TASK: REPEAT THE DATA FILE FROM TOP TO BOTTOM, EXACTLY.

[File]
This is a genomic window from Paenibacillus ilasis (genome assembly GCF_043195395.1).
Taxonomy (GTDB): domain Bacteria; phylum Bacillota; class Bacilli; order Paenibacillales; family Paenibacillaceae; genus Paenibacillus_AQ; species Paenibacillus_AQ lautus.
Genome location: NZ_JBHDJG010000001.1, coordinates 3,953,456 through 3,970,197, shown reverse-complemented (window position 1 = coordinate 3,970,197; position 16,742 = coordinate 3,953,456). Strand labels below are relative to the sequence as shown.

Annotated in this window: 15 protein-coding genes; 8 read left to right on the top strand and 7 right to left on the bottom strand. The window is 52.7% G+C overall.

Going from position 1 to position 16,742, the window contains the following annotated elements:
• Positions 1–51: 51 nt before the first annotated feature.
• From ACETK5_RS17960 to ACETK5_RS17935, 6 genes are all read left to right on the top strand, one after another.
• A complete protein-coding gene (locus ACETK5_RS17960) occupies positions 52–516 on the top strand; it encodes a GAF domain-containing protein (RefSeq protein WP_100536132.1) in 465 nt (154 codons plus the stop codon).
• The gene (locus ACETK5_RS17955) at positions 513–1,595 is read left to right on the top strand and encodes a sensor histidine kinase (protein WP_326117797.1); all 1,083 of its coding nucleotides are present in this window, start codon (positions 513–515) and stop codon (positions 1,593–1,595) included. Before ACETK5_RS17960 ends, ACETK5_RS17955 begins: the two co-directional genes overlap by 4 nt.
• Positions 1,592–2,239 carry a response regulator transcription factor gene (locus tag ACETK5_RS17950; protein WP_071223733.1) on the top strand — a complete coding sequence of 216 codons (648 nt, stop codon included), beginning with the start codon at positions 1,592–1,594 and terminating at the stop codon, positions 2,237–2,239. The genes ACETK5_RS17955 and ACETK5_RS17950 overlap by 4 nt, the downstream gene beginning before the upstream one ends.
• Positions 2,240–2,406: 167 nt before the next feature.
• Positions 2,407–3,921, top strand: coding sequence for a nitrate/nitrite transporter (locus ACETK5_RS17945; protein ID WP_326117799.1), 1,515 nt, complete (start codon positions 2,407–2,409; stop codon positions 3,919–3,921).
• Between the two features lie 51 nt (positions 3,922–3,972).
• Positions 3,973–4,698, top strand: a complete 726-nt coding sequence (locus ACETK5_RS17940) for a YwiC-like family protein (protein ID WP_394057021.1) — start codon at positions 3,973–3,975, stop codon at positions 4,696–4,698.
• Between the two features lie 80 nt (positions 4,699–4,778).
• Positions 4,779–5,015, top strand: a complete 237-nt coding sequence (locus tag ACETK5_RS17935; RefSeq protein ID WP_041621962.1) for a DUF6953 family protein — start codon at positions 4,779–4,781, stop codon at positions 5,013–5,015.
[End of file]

This is a genomic window from Paenibacillus ilasis (genome assembly GCF_043195395.1).
Taxonomy (GTDB): domain Bacteria; phylum Bacillota; class Bacilli; order Paenibacillales; family Paenibacillaceae; genus Paenibacillus_AQ; species Paenibacillus_AQ lautus.
Genome location: NZ_JBHDJG010000001.1, coordinates 3,953,456 through 3,970,197, shown reverse-complemented (window position 1 = coordinate 3,970,197; position 16,742 = coordinate 3,953,456). Strand labels below are relative to the sequence as shown.

Annotated in this window: 15 protein-coding genes; 8 read left to right on the top strand and 7 right to left on the bottom strand. The window is 52.7% G+C overall.

Going from position 1 to position 16,742, the window contains the following annotated elements:
• Positions 1–51: 51 nt before the first annotated feature.
• From ACETK5_RS17960 to ACETK5_RS17935, 6 genes are all read left to right on the top strand, one after another.
• A complete protein-coding gene (locus ACETK5_RS17960) occupies positions 52–516 on the top strand; it encodes a GAF domain-containing protein (RefSeq protein WP_100536132.1) in 465 nt (154 codons plus the stop codon).
• The gene (locus ACETK5_RS17955) at positions 513–1,595 is read left to right on the top strand and encodes a sensor histidine kinase (protein WP_326117797.1); all 1,083 of its coding nucleotides are present in this window, start codon (positions 513–515) and stop codon (positions 1,593–1,595) included. Before ACETK5_RS17960 ends, ACETK5_RS17955 begins: the two co-directional genes overlap by 4 nt.
• Positions 1,592–2,239 carry a response regulator transcription factor gene (locus tag ACETK5_RS17950; protein WP_071223733.1) on the top strand — a complete coding sequence of 216 codons (648 nt, stop codon included), beginning with the start codon at positions 1,592–1,594 and terminating at the stop codon, positions 2,237–2,239. The genes ACETK5_RS17955 and ACETK5_RS17950 overlap by 4 nt, the downstream gene beginning before the upstream one ends.
• Positions 2,240–2,406: 167 nt before the next feature.
• Positions 2,407–3,921, top strand: coding sequence for a nitrate/nitrite transporter (locus ACETK5_RS17945; protein ID WP_326117799.1), 1,515 nt, complete (start codon positions 2,407–2,409; stop codon positions 3,919–3,921).
• Between the two features lie 51 nt (positions 3,922–3,972).
• Positions 3,973–4,698, top strand: a complete 726-nt coding sequence (locus ACETK5_RS17940) for a YwiC-like family protein (protein ID WP_394057021.1) — start codon at positions 3,973–3,975, stop codon at positions 4,696–4,698.
• Between the two features lie 80 nt (positions 4,699–4,778).
• Positions 4,779–5,015, top strand: a complete 237-nt coding sequence (locus tag ACETK5_RS17935; RefSeq protein ID WP_041621962.1) for a DUF6953 family protein — start codon at positions 4,779–4,781, stop codon at positions 5,013–5,015.